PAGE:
The first of those tournaments is actually this weekend. Nothing like jumping right into it in the new year!

Other stuff

There’s never a time when nothing’s going on, especially while school is still in session. The week after our tryout was the last week of classes – and the last time we were all going to be in the office at the same time for a while. We started putting together the Spring semester schedule, continued to do academic monitoring, and dealt with gear. Of course there was plenty of recruiting stuff to do, particularly with the juniors season starting to get rolling.

Review of 2017, look ahead to 2018

Well, 2017 was certainly an interesting year!

As is my habit at the turn of the year, I want to take a little bit of time to review the last 12 months. I’ll also get into some thoughts about what I see for the year ahead, as I did last year. I already did a review of the 2017 volleyball season. This post will focus on other things.

Travel

With Midwestern State I visited a couple of new locations during the course of our season. We played at Austin in a pre-conference tournament. While recruiting I also got to visit San Antonio. At this point, the only major Texas city I haven’t visited is Houston. Not sure that one is in the plans any time soon, though.

Personally, I made two big trips. The first was to the Olymic Training Center in Colorado Springs in February. I was there to attend my second High Performance Coaches Clinic. Here is my report on that. This time I also added in the Coaches Accreditation Program (CAP) Level III coaching course. I also wrote about that experience. I believe I have completed the requirements for my certification, but I’m waiting for final word at this writing.

My big trip was back across the Atlantic in May. The main part of that was spent in Poland where I hung out with Mark Lebedew while he ran pre-World League training camp for the Australian national team. I also spent a couple of days in Germany visiting with a coaching friend there. Of course I had to hit England as well. I spent an afternoon with a coaching friend there, visited with an old friend, and got back to Exeter for a meeting with my PhD supervisor to talk about our joint academic research work.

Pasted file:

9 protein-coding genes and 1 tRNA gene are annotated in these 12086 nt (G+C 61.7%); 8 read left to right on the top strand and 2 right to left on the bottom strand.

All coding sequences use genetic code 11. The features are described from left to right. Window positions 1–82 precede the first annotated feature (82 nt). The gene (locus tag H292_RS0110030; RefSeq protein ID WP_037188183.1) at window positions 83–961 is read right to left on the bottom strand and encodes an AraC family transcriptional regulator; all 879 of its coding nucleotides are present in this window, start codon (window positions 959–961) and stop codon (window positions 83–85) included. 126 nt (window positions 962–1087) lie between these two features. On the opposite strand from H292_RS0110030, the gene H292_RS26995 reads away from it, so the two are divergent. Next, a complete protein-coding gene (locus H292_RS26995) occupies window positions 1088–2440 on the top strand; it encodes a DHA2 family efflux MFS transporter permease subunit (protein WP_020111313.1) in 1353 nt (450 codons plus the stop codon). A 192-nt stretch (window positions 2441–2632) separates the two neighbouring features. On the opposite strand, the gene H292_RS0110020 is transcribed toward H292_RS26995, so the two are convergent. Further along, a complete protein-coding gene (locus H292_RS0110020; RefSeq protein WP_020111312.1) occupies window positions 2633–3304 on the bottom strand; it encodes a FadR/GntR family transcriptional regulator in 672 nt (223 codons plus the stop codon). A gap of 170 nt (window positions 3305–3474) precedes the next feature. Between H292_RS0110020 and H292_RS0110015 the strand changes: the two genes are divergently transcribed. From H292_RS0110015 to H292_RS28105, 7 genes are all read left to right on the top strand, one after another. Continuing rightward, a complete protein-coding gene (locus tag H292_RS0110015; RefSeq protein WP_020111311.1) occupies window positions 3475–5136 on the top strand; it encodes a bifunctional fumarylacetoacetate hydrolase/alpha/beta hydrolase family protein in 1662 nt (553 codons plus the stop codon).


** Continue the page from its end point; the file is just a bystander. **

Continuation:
And then there was the MSU team trip to Buenos Aires. That was my first ever trip south of the US border, and also my first to a Spanish speaking country. It was a great experience, both in terms of the tourist side of things and volleyball.

Projects

It was a rough year for my various projects. Frankly, I did not get done nearly as much as I thought I would. All the organization for the Buenos Aires trip sucked up massive amounts of my non-coaching time. That was especially true over the Summer, which is usually a good time to get big things done. Not so much this year.

At the same time, Mark taking on the added work of coaching a national team alongside his work coaching a professional club team in Poland made it hard for us to collaborate on additional Volleyball Coaching Wizards work. It was my hope to have at least one new book published, but it just didn’t happen.

I did get do some work in the academic arena, but didn’t produce the second paper I had in mind. I also didn’t get a new edition of Inside College Volleyball published, as I wanted. Oh, well. It was still a worthwhile year.

The Blog

Once more I can report growth in readership of this blog. Quite big growth, actually! The year ended with over 100,000 visitors and nearly 220,000 page views, up about 35% from 2016. Honestly, that blows my mind. Along the way the site crossed half a million page views all time since it was launched in June 2013. It got just about 14,000 views that first year.

Again, readership has been basically global, though obviously the US dominates.